The Minneapolis Journal, 1 March 1897

Bin Gill Under Arrest for Murder of a Companion
Special to The Journal.
Lead, S. D., March 1.—"Bin" Gill, an old-timer and heretofore considered an inoffensive man, is in jail charged with having murdered James Andrews, a fellow miner, committing one of the most blood-curdling crimes in the Black Hills history, in his cabin at Terry, yesterday morning.
At 1 o’clock Sunday morning Gill and Andrews left a saloon for the former’s cabin. Twenty minutes later shots were heard. When the night shift came off at ?, the body of Andrews was found in front of the house as though it had been pitched out, and a quantity of clothing, bunch of keys, one shoe, etc., showed almost unmistakably that they had been thrown out of the door. When the discoverer went to Gill’s door, Gill said: "Why do you bring that dead man to my door. I know nothing about him." At the same time Gill went for his shotgun, took from it an empty shell which he threw behind the house and replaced it by a loaded one. The shell was picked up and showed to have been freshly discharged. When the crowd began assembling pretty thick Gill told one man that if he would tie a rope around his (Gill’s) neck, and throw the other end over the trestle near by, he would jump off. Gill probably placed the muzzle of his shotgun within a foot or two of his associate’s side and fired, causing instant death. He then deliberately pitched the dead man and his belongings out of doors, and went to bed and slept till morning. The dead man was about 50 years of age and leaves a wife and son in Cornwall, England. Gill, who is a veritable giant in size and strength, is a single man. A coroner’s jury has found no additional evidence.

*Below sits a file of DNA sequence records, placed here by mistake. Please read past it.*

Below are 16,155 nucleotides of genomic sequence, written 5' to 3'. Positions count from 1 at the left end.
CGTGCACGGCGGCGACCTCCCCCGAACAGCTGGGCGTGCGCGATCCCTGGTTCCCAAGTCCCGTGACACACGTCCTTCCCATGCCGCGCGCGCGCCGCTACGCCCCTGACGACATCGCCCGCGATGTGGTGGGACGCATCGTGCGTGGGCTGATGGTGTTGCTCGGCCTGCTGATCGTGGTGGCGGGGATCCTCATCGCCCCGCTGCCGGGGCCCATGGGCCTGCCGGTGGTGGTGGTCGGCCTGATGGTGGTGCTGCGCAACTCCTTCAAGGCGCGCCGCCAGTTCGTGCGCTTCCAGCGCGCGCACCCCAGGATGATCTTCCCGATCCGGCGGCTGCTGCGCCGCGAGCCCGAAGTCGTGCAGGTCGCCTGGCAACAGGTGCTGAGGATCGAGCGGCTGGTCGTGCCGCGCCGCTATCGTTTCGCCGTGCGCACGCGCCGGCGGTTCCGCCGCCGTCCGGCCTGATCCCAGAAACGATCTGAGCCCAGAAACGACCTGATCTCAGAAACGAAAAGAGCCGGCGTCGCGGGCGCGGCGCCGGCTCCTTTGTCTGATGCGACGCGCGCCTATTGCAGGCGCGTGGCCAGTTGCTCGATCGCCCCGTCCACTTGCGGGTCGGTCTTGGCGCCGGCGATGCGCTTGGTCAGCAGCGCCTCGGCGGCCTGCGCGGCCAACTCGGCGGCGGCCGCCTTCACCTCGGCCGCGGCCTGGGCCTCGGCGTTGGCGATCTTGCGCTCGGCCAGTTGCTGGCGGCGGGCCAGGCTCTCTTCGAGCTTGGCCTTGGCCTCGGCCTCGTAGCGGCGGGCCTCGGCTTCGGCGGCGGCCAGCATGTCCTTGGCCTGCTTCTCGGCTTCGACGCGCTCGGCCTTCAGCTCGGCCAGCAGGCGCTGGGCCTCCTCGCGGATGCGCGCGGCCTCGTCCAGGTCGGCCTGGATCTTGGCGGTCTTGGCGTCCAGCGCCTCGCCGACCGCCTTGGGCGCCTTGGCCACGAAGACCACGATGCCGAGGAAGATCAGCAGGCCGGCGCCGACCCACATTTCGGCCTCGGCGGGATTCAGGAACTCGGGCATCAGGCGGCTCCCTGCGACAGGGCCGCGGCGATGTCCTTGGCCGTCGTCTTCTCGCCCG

Contributed by Bob Bolitho